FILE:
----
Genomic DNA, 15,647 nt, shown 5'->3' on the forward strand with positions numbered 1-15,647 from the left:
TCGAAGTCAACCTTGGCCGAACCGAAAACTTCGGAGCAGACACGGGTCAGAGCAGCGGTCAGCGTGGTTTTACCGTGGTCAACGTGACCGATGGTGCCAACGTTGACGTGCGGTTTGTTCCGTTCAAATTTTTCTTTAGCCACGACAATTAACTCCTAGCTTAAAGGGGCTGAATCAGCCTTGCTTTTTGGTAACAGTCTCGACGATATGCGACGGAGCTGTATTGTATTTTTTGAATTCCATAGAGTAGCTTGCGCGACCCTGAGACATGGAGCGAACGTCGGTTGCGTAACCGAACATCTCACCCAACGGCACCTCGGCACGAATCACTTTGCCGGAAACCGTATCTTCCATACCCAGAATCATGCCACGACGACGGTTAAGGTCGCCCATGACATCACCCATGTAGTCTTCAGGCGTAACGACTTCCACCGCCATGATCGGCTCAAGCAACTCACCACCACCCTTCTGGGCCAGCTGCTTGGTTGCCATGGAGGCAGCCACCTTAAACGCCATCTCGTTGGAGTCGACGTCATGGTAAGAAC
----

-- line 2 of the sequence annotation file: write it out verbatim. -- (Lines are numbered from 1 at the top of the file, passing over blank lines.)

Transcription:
TCGAAGTCAACCTTGGCCGAACCGAAAACTTCGGAGCAGACACGGGTCAGAGCAGCGGTCAGCGTGGTTTTACCGTGGTCAACGTGACCGATGGTGCCAACGTTGACGTGCGGTTTGTTCCGTTCAAATTTTTCTTTAGCCACGACAATTAACTCCTAGCTTAAAGGGGCTGAATCAGCCTTGCTTTTTGGTAACAGTCTCGACGATATGCGACGGAGCTGTATTGTATTTTTTGAATTCCATAGAGTAGCTTGCGCGACCCTGAGACATGGAGCGAACGTCGGTTGCGTAACCGAACATCTCACCCAACGGCACCTCGGCACGAATCACTTTGCCGGAAACCGTATCTTCCATACCCAGAATCATGCCACGACGACGGTTAAGGTCGCCCATGACATCACCCATGTAGTCTTCAGGCGTAACGACTTCCACCGCCATGATCGGCTCAAGCAACTCACCACCACCCTTCTGGGCCAGCTGCTTGGTTGCCATGGAGGCAGCCACCTTAAACGCCATCTCGTTGGAGTCGACGTCATGGTAAGAAC